Maybe lIke the bachelor. Gluten free dates. Or maybe more of a competition. They have to cook for the Celiac and get eliminated if they gluten her.
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#8 gf_soph

 
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Posted 13 April 2010 - 07:32 PM

The best thing you can do is exactly what you are doing - being considerate, taking her needs seriously, and asking questions :) If she's anything like me she would happily answer the same question 10 times (does this contain gluten, do I need to etc etc) to know that people close to me are taking my health seriously.

Cross-contamination has already been mentioned, this is a big issue. There can also be a lot of emotion attached to being gluten free - missing out on favourite foods, feeling left out or different etc. You didn't mention how long she has been gluten free, but even it it's a long time, feelings about food can still pop up. If she gets fed up or upset, just try and be sensitive to it.

You are doing a great thing by finding out how to deal with this early on. Unsupportive partners can be a nightmare for someone with celiac, so I'm sure she will appreciate your effort. There will be other issues that come up if you end up moving in together or having kids - are you willing to have a gluten-free kitchen, or even house. These are all things you can negotiate along the way.
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#9 CNA5400

 
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Posted 15 April 2010 - 02:02 AM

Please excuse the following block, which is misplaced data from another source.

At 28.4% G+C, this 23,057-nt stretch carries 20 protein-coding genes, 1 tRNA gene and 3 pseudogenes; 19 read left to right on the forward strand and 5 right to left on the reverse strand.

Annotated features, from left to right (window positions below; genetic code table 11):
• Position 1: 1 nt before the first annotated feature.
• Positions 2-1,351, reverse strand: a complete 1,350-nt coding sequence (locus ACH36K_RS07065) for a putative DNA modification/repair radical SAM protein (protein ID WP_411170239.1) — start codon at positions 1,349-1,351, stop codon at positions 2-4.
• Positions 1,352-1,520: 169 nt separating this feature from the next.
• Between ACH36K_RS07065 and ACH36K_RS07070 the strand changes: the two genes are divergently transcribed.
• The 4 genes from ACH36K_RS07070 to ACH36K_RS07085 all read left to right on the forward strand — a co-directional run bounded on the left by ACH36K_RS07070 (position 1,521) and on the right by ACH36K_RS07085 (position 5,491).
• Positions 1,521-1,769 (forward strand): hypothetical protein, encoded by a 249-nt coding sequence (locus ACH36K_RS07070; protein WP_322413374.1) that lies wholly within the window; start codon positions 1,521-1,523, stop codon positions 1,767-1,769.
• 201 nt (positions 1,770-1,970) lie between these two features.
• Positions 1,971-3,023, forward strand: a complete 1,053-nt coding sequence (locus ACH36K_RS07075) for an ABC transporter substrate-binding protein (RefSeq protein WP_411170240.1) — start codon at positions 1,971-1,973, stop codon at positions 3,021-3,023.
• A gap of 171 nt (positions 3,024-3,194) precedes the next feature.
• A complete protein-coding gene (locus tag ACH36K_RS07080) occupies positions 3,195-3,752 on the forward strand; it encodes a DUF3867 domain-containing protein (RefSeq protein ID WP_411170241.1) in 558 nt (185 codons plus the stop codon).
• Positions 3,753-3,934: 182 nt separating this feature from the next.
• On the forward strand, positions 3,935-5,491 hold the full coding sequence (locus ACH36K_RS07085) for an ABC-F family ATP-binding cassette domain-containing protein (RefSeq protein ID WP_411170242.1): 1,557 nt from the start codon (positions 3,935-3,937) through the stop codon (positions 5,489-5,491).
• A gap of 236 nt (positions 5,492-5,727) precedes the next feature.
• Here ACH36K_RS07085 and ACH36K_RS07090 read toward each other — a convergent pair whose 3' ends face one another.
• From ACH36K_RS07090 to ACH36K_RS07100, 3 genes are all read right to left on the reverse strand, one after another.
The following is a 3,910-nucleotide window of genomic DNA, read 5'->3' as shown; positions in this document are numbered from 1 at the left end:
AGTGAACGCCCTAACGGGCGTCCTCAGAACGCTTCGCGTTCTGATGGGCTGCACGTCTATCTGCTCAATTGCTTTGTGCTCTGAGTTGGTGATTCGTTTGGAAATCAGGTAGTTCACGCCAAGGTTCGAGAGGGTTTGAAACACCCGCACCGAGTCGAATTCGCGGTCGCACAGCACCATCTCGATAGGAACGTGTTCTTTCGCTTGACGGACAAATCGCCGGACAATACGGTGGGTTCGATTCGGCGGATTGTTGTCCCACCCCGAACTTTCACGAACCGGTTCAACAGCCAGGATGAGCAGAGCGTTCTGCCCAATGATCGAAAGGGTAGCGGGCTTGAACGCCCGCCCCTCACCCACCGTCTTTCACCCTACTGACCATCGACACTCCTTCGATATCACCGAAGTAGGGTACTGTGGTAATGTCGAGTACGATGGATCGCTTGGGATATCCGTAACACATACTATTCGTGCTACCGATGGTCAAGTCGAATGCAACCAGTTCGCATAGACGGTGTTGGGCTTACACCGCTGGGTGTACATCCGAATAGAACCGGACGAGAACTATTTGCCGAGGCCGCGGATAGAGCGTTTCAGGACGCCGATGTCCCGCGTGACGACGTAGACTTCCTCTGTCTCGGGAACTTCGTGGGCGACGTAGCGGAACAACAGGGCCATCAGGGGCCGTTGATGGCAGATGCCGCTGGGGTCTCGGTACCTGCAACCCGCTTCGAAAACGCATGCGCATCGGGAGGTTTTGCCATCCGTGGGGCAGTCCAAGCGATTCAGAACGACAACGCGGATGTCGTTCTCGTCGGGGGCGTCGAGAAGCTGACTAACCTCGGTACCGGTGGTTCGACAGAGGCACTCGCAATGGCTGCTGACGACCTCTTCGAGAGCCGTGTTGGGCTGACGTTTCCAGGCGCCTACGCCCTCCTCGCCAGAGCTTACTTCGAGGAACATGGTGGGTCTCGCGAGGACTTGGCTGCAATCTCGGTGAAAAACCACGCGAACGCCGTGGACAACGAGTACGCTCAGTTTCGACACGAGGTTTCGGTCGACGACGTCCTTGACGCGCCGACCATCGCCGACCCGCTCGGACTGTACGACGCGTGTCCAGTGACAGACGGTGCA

Thanks guys! I'll bear all this in mind!

Maybe lIke the bachelor. Gluten free dates. Or maybe more of a competition. They have to cook for the Celiac and get eliminated if they gluten her.


Really, it should be on the food network. It can't be weirder than Iron Chef.
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#10 bigbird16

 
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Posted 15 April 2010 - 04:31 AM

Maybe lIke the bachelor. Gluten free dates. Or maybe more of a competition. They have to cook for the Celiac and get eliminated if they gluten her.



During the last season of the Bachelor, I was thinking--in a flight of fancy--that it might be fun to apply to be the next Bachelorette. Never mind the fantasy suite; the one who keeps a clean mouth and who scrapes me off the floor after a glutening is the keeper. lol
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Migraines, ataxia, peripheral neuropathy, anxiety, paranoia, joint pain, vivid nightmares, exhaustion & lethargy, brain fog, bloat, GI issues--all gone or significantly reduced since dietary changes were made

Gluten-free (Nov. 2008), dairy-free (June 2009), soy-free (Aug. 2009), all-grains-and-grasses-but-rice-free (Nov. 2011); double HLA-DQ7

"'Always remember, Bilbo, when your heart wants lifting, think of pleasant things.' 'Eggs, bacon, a good full pipe, my garden at twilight....'" (The Hobbit, animated movie, 1977)

#11 detritus

 
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Posted 15 April 2010 - 05:17 PM

Maybe lIke the bachelor. Gluten free dates. Or maybe more of a competition. They have to cook for the Celiac and get eliminated if they gluten her.


Ha ha- I love it!
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#12 sandsurfgirl

 
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Posted 17 April 2010 - 10:33 AM

Round of applause for you!!! You are a keeper and this earns you like 1000 points!!!

The same stuff the others said. Cross contamination and kissing. Brush your teeth after you eat gluten and wash your hands too.

Good luck with the new relationship. If she doesn't appreciate the efforts you are making, then keep trying because a guy willing to do what you are doing is a good catch.
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Lots of doctors diagnosed me with lots of things including IBS, lactose intolerance, wheat intolerance, and quite a few of them threw up their hands in total confusion.